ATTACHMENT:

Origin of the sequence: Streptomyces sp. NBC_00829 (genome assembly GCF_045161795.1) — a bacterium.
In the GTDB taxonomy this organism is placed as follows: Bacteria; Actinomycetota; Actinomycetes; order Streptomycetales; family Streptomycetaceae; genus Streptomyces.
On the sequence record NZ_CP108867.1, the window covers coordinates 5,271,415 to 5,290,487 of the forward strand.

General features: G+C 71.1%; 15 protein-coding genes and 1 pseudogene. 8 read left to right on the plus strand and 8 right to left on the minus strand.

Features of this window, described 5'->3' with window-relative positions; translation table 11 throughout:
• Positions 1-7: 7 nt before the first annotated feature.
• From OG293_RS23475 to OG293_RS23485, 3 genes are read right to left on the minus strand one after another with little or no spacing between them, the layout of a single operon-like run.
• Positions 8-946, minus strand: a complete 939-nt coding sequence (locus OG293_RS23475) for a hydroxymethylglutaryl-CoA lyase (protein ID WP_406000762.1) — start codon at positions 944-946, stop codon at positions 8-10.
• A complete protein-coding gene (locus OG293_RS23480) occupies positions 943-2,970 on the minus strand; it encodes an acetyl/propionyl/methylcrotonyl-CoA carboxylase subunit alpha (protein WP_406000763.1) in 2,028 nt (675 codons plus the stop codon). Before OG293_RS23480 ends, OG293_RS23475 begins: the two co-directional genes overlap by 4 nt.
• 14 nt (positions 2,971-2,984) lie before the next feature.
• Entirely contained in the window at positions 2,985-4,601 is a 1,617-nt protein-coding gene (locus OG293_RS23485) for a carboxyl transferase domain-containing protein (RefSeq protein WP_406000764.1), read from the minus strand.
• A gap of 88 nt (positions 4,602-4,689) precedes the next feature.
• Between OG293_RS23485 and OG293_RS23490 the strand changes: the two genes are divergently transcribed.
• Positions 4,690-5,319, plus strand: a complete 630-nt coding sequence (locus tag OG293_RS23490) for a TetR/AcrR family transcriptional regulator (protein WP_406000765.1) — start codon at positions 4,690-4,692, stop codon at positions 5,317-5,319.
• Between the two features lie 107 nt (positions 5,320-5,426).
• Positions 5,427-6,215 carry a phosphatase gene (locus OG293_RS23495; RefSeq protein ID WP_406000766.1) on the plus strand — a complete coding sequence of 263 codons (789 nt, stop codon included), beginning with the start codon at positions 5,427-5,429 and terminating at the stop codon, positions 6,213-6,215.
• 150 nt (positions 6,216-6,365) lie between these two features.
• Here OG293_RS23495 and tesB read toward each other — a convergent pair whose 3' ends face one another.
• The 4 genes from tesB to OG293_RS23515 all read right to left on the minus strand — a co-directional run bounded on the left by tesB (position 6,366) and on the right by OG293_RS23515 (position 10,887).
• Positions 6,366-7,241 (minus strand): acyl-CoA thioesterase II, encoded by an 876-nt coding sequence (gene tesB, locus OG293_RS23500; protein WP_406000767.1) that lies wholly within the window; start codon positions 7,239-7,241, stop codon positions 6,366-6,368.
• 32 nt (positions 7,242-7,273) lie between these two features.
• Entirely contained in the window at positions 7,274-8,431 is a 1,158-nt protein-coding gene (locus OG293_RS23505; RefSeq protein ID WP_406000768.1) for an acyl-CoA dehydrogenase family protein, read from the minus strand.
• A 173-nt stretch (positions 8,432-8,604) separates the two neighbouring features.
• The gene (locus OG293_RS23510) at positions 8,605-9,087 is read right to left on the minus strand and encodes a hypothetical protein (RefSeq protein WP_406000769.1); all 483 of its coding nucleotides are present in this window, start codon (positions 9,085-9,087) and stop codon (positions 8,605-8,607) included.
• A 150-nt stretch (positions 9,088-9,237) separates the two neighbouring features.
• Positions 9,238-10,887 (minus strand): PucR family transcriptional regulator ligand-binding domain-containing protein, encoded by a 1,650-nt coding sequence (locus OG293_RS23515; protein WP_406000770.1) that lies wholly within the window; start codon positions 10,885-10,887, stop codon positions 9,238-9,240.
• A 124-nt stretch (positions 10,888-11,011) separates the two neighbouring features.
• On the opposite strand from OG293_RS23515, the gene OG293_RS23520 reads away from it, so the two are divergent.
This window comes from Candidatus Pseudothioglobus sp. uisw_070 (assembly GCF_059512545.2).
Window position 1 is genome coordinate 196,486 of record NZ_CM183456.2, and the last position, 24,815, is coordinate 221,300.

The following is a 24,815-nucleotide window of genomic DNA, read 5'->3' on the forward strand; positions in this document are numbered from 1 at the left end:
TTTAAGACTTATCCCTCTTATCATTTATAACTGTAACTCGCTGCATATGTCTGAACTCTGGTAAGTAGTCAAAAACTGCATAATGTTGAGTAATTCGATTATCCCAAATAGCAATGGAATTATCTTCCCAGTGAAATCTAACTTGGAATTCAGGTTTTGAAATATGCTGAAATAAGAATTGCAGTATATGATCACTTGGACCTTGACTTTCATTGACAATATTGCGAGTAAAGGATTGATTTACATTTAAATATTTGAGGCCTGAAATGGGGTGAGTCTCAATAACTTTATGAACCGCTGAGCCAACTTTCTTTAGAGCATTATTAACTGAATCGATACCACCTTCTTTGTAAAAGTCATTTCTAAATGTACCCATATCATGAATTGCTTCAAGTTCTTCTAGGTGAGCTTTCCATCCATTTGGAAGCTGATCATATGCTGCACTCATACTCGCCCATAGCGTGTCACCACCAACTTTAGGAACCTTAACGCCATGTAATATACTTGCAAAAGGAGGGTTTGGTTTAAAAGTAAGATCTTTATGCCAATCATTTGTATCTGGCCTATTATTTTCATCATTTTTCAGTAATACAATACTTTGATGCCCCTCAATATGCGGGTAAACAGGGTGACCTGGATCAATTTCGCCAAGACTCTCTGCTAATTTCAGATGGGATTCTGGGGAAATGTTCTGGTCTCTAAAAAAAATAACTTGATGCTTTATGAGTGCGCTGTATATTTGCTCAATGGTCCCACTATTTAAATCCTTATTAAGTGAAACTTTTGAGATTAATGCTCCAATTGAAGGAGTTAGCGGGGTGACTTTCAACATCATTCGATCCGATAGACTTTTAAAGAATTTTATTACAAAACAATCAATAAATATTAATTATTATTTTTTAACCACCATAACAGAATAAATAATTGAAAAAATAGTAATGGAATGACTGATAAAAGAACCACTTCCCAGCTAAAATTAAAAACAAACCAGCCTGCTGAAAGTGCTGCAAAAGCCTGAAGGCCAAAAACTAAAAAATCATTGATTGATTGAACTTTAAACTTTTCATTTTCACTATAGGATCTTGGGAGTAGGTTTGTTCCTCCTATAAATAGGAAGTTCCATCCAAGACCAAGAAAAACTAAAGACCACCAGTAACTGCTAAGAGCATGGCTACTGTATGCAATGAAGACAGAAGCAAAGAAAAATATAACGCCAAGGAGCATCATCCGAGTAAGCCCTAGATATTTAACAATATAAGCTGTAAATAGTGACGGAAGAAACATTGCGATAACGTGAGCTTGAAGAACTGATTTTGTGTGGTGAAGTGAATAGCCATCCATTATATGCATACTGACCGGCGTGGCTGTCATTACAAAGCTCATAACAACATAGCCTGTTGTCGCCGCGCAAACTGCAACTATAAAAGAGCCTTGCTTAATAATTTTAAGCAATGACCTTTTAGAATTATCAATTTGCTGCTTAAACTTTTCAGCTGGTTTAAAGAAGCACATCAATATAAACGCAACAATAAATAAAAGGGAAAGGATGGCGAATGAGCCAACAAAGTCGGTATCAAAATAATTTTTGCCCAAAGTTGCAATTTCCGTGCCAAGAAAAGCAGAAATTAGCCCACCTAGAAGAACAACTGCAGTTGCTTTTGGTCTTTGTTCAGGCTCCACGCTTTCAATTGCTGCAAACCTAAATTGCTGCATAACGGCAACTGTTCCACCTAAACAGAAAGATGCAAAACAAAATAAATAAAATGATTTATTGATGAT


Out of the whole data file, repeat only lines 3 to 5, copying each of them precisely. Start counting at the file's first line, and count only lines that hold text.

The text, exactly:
On the sequence record NZ_CP108867.1, the window covers coordinates 5,271,415 to 5,290,487 of the forward strand.

General features: G+C 71.1%; 15 protein-coding genes and 1 pseudogene. 8 read left to right on the plus strand and 8 right to left on the minus strand.

Features of this window, described 5'->3' with window-relative positions; translation table 11 throughout: